Tuesday, June 18, 2013

Going Back into the A Shau

There are many ways to die in the A Shau (pronounced A-Shaw) Valley in South Vietnam. It could be a clean shot from a sniper, a slow painful death from a poison bunji stake or the instant flash and demise from a claymore mine. I survived a number of firefights and battles in the A Shau Valley but now it looks as if I may have to go back there one more time.

It wasn’t supposed to be that way… or so I thought. After writing “Love in the A Shau,” I assumed I had put that part of my fictional past behind me. I thought I was done falling in love freshman year, feeling the exhilaration and angst of that first romantic entanglement, harboring wonderful fantasies of our future together and ultimately experiencing the painful realization that it wasn’t meant to be.

I thought I was done reliving that long, monotonous bus ride from Minnesota down to boot camp at Fort Leonard Wood Missouri. A reflective ride in the middle of the night when my sweetheart and all my friends were safely ensconced in their beds, dreaming of a bright collegiate future ahead of them.

But much to my surprise and chagrin, my journey as author and protagonist wasn’t over yet. For reasons that gradually began build in my subconscious, I slowly came to realize that I had to return to the A Shau and rewrite the story there. My journey back in time wasn’t over yet. 

And I’m very grateful for that. 

With the advent of POD (print on demand) and the help of several very talented associates, I am now able to go back to change, edit, improve and hopefully enhance the story of Daniel and Colleen in “Love in the A Shau.”

It will be labeled as the second edition and I think the changes will be subtle enough as to not rob my first readers with any changes that resemble a different storyline. But it will resolve my desire to make improvements that bring final closure to this story.

Since the first publication of my novel “Love in the A Shau” last fall, the feedback I’ve received has been encouraging but also surprising at times. Overall, there seemed to be two consistent messages from all the comments I’ve received.

Readers loved the segments on Vietnam. This was especially surprising coming from my female readers. I worried that the graphic descriptions of war and the profanity of military talk would turn off my female readers.  I feared they might see it as just gratuitous profanity used for shock value. But the opposite was true. As one friend mentioned out to me, quite pointedly. “Oh, come on, Denis, give us credit. We’re much smarter than that. We understand the violence of war and the profanity-laced dialogue that comes with the territory. It just added to the flavor of the moment and painted a vivid picture of the profound changes your protagonist was going through.”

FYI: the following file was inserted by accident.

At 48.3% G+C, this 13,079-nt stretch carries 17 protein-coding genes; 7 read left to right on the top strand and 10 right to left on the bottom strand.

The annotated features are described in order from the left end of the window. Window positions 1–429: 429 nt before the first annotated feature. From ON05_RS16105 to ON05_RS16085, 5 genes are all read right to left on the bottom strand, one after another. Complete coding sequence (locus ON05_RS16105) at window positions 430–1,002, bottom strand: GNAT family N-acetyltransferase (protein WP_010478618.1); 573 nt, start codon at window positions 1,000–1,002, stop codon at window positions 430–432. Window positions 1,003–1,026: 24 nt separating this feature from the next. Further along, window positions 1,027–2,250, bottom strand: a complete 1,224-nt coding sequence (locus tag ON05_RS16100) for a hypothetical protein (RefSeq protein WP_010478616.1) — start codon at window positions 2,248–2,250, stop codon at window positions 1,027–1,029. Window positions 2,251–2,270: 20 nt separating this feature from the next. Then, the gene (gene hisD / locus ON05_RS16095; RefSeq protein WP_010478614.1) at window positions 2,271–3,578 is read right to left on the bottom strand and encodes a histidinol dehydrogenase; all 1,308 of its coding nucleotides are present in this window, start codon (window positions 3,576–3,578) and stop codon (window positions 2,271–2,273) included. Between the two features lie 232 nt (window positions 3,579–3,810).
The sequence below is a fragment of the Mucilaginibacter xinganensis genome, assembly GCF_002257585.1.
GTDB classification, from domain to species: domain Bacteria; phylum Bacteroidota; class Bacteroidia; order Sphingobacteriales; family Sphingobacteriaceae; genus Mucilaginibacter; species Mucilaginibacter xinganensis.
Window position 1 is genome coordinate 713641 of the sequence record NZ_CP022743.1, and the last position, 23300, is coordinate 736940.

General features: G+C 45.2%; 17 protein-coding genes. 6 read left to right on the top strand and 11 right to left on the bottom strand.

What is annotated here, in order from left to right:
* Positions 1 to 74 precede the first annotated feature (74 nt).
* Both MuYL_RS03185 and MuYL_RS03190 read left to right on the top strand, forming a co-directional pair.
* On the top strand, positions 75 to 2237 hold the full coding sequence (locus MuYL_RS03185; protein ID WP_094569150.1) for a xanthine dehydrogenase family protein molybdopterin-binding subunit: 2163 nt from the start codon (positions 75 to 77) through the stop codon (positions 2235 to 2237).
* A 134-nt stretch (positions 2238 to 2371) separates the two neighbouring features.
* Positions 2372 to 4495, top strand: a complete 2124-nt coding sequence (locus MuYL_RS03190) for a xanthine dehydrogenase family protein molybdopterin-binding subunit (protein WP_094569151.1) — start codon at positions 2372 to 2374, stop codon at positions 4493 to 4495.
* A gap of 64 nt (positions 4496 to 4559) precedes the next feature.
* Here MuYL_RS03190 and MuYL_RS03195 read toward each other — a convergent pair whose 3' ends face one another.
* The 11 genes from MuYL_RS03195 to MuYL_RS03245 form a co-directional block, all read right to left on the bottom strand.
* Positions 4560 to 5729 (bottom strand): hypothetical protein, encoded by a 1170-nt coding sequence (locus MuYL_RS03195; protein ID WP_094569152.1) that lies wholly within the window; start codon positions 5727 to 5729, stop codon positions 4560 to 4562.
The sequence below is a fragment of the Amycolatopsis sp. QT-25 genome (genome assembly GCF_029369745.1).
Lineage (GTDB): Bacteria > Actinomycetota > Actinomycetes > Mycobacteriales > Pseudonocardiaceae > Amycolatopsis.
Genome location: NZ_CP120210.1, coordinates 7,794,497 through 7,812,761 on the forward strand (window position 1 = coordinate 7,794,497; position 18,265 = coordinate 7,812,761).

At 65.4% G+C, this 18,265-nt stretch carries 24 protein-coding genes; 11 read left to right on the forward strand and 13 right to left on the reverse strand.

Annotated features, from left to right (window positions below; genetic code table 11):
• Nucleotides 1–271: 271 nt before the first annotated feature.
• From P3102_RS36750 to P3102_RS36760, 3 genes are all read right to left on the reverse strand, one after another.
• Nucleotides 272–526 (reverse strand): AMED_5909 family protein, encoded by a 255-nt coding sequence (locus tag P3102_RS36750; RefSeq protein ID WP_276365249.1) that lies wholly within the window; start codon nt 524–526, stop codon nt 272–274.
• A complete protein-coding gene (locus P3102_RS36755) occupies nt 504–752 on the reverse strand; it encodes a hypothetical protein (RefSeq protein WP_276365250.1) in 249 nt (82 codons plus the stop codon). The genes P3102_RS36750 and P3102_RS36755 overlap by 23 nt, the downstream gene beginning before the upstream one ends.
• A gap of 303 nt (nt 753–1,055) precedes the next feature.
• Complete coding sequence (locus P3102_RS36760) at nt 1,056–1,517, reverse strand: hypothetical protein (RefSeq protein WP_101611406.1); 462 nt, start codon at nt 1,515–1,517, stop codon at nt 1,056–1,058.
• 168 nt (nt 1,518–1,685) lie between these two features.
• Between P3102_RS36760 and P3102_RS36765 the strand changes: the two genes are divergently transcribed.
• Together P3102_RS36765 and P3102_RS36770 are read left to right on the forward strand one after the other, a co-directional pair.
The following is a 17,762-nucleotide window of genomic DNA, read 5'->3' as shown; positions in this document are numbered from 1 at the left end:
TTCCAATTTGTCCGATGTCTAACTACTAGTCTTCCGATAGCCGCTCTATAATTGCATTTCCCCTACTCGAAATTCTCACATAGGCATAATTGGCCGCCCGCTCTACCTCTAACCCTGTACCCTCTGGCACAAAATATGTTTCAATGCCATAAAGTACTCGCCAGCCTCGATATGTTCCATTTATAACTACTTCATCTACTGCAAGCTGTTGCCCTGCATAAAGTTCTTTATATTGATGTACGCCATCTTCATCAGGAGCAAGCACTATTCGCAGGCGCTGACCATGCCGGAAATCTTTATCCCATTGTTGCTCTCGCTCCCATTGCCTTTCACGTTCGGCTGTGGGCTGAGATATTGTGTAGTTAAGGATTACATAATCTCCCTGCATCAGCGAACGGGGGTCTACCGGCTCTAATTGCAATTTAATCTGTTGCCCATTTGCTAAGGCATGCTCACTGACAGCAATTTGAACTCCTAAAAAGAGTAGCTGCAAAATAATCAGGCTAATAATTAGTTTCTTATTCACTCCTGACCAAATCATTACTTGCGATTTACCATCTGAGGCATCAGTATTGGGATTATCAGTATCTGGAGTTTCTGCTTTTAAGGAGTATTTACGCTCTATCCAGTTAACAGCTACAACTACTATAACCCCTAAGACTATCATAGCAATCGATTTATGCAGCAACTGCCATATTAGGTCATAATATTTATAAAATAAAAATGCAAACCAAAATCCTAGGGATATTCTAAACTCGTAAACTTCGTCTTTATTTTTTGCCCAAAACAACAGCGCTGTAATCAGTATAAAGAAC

Since then, I’ve found even more relevant bits of dialogue and details I’d like to add to the Vietnam segments if I were to do a rewrite.

But it was the second message that gave me pause. Most of the reviewers found the storyline interesting and quite engaging…after a while. The red flag for me as a storyteller was the comment: “after a while.” 

They said the storyline was compelling…after the first section of the book which they found a bit slow. I was never able to pin-point exactly where the story began to pick up speed until a friend pointed out where she felt the story actually began to accelerate. So I finally had a roadmap for a rewrite. At that point, I decided that with the clear advantages of POD, I could, indeed, go back into the A Shau and correct those earlier writing flaws. 

There were also a couple of segments I had deleted from the first edition that in retrospect, I wanted to put back into the second edition. With POD, it was a simple exercise in rewriting those segments that needed work, adding those segments that had been left out, changing some font sizes and including a quote that struck me as timely and relevant.

“In war, there are no unwounded soldiers.”

It might be a tough trip back because I tend to get very vested into my characters. Yet it’s not often that I get to go back in time and revisit the bloody battlefield and detail the death and gore and dying all for the sake of adding realism to that moment in time.

Or to go back on campus and enumerate the enounces of campus life where most of the women
were virgins and manual dexterity with the boys didn’t refer to their working on cars. 

And re-examine a love lost amid the dissipation of fragmented moments and changing personalities. Proving once again that in fiction you really can go back to what once was and change it for the better. It’ll be an interesting journey back in time once again. But I think the journey will be well worth the effort if I can keep my fear of dying in battle and conflicting emotions of love in tack.

It’s all fiction anyway.

In the end, reality is a lot more realistic.

Just not as interesting.

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